I stumbled across an insightful video titled “Engage Me!” that was put together by students at Robin Hood primary school in Burmingham, Alabama. Here are four quotations that stuck out to me as an educator.
“We use blogs & podcasts. Do our teachers?”
“I love help buttons. They make me self-reliant.”
“What if I could set my own homework using the tools I choose?”
“Let me join in with other learners globally.”
The first quote illuminates the technological divide that typically exists between students’ experiences in school and out. Students often engage in a variety of stimulations at home that include audio, visual and interactive, kinesthetic performance. Their motivation depends on us bringing as much of this alternate stimulation into the classroom.
The second quote is perhaps the most insightful. Students are often reluctant to seek out help from others, and I cannot think of a single student who would not benefit from at-home “help buttons,” or available tools and resources that could scaffold their independent learning.
The student presenting the third quote expresses his desire to bring his own tools to play in finishing assignments. If our students are pursuing our objectives, why should we not allow them to use their own tools of interest? Why should the future graphic designer not be allowed to use Adobe Illustrator to create an informative pamphlet on the breeding habits of whales? Why should the future English major not be allowed to write a five-page research report for the same assignment? With the new common core state standards taking away the emphasis from curriculum and exposure and placing it on objectives, teachers have more flexibility with their assignments; they should pass this on to the students.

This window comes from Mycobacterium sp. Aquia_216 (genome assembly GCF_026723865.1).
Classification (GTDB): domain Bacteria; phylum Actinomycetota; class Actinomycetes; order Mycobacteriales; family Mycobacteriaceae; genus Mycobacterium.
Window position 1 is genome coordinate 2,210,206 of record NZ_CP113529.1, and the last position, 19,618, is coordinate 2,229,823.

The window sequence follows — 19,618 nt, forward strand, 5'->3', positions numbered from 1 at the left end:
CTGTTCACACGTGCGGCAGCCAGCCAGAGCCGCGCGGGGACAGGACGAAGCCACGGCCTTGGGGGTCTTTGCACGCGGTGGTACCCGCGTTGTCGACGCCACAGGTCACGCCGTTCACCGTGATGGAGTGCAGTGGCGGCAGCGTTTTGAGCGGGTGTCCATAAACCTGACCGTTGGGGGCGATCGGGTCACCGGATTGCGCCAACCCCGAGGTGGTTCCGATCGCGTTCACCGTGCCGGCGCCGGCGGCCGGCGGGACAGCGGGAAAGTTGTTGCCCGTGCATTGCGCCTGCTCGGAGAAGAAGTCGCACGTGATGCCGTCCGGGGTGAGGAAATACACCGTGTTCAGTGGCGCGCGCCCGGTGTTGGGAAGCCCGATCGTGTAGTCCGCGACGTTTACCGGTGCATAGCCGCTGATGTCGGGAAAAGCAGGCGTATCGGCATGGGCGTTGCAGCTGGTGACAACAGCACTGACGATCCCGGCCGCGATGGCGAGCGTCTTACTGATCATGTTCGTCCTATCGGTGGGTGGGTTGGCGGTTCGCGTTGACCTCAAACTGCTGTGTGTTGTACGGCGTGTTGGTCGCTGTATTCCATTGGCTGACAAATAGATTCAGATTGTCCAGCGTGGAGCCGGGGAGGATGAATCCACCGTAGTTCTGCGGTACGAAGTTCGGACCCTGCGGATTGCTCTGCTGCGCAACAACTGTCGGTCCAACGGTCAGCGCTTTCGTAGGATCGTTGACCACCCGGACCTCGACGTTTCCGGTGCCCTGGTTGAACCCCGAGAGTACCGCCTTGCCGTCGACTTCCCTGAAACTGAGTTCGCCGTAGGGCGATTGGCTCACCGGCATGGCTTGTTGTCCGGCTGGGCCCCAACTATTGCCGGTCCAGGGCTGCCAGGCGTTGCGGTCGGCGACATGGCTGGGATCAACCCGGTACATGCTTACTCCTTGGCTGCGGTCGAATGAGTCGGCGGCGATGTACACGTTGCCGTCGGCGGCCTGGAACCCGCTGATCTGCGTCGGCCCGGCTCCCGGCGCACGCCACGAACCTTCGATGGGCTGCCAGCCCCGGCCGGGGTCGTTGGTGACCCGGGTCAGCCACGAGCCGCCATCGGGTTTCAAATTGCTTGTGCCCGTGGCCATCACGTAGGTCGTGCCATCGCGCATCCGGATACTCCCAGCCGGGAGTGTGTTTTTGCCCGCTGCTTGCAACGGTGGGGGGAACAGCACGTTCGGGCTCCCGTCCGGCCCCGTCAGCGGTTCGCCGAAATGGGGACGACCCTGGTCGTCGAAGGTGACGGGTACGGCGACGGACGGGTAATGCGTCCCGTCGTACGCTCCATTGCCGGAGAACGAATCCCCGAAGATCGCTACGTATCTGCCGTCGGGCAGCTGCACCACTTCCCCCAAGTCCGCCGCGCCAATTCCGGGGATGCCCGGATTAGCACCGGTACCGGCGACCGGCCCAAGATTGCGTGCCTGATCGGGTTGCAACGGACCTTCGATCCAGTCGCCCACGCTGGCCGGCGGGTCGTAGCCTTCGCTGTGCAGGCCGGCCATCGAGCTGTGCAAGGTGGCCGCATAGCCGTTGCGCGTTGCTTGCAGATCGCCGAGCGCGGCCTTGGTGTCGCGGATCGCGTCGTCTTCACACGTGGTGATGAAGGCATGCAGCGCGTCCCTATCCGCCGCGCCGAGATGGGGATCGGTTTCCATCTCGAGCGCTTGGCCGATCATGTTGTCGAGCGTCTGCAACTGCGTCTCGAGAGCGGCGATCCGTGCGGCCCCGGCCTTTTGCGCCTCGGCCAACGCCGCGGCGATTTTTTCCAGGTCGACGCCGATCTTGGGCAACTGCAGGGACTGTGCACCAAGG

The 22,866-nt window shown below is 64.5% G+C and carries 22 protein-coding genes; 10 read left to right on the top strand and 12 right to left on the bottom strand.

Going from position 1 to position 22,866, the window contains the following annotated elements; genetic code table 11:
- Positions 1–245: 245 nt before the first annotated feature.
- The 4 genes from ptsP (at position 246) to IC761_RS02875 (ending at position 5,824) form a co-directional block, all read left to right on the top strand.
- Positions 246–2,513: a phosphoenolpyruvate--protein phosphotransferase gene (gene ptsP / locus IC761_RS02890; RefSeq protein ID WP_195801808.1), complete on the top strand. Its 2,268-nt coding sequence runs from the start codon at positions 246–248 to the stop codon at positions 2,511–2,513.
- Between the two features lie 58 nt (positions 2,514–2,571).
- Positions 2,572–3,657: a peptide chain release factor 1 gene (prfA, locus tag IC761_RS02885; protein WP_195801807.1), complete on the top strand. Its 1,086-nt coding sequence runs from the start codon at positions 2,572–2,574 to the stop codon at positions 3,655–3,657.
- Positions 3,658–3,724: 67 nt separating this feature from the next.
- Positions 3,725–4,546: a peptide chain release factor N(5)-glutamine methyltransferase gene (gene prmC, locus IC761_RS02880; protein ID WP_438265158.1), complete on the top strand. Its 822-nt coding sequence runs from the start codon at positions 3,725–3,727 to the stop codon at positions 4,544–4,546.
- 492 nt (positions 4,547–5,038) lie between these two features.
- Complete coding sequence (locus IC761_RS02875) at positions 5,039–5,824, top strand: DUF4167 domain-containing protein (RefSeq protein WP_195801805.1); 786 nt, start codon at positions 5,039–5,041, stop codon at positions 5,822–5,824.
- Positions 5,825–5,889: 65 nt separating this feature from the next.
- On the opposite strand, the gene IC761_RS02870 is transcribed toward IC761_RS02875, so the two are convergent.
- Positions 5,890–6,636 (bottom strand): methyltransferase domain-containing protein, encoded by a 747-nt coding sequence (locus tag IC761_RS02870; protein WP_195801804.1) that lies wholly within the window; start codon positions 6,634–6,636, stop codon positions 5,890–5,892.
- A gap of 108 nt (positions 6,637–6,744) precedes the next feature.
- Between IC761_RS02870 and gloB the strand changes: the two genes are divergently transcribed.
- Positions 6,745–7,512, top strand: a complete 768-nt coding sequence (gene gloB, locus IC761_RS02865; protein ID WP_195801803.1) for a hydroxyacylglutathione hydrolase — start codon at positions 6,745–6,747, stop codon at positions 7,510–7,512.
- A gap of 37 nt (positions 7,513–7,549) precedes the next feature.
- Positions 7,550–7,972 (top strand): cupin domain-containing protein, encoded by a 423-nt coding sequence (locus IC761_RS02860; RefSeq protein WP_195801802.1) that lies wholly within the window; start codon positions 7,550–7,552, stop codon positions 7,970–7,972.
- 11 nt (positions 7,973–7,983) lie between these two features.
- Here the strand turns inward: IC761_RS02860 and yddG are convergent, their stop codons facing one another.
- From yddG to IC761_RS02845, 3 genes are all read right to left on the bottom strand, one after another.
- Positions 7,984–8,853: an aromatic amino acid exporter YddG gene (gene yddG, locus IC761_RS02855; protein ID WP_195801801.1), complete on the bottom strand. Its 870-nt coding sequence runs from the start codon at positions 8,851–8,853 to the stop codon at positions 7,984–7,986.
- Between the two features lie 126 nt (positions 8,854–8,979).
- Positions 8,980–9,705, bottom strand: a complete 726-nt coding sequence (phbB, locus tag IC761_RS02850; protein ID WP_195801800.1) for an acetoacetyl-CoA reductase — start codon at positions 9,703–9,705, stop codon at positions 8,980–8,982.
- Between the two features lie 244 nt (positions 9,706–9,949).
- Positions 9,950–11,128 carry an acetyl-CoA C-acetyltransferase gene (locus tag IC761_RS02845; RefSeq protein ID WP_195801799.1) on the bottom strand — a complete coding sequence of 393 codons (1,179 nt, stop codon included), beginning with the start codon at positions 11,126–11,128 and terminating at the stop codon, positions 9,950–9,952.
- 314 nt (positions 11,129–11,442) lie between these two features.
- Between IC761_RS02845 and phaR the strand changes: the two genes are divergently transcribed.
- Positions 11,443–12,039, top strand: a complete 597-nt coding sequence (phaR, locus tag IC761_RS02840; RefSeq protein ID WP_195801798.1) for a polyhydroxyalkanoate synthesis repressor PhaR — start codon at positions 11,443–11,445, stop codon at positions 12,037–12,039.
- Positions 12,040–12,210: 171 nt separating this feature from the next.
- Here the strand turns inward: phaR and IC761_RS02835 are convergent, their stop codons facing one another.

The fourth quote that I pulled from the video indicates a desire for global communication. We have China at our fingertips. Let’s talk to those students. This bolsters e-communication skills as well as cultural exposure and sensitivity.
Let’s listen to our students, and engage them on their own front—not ours.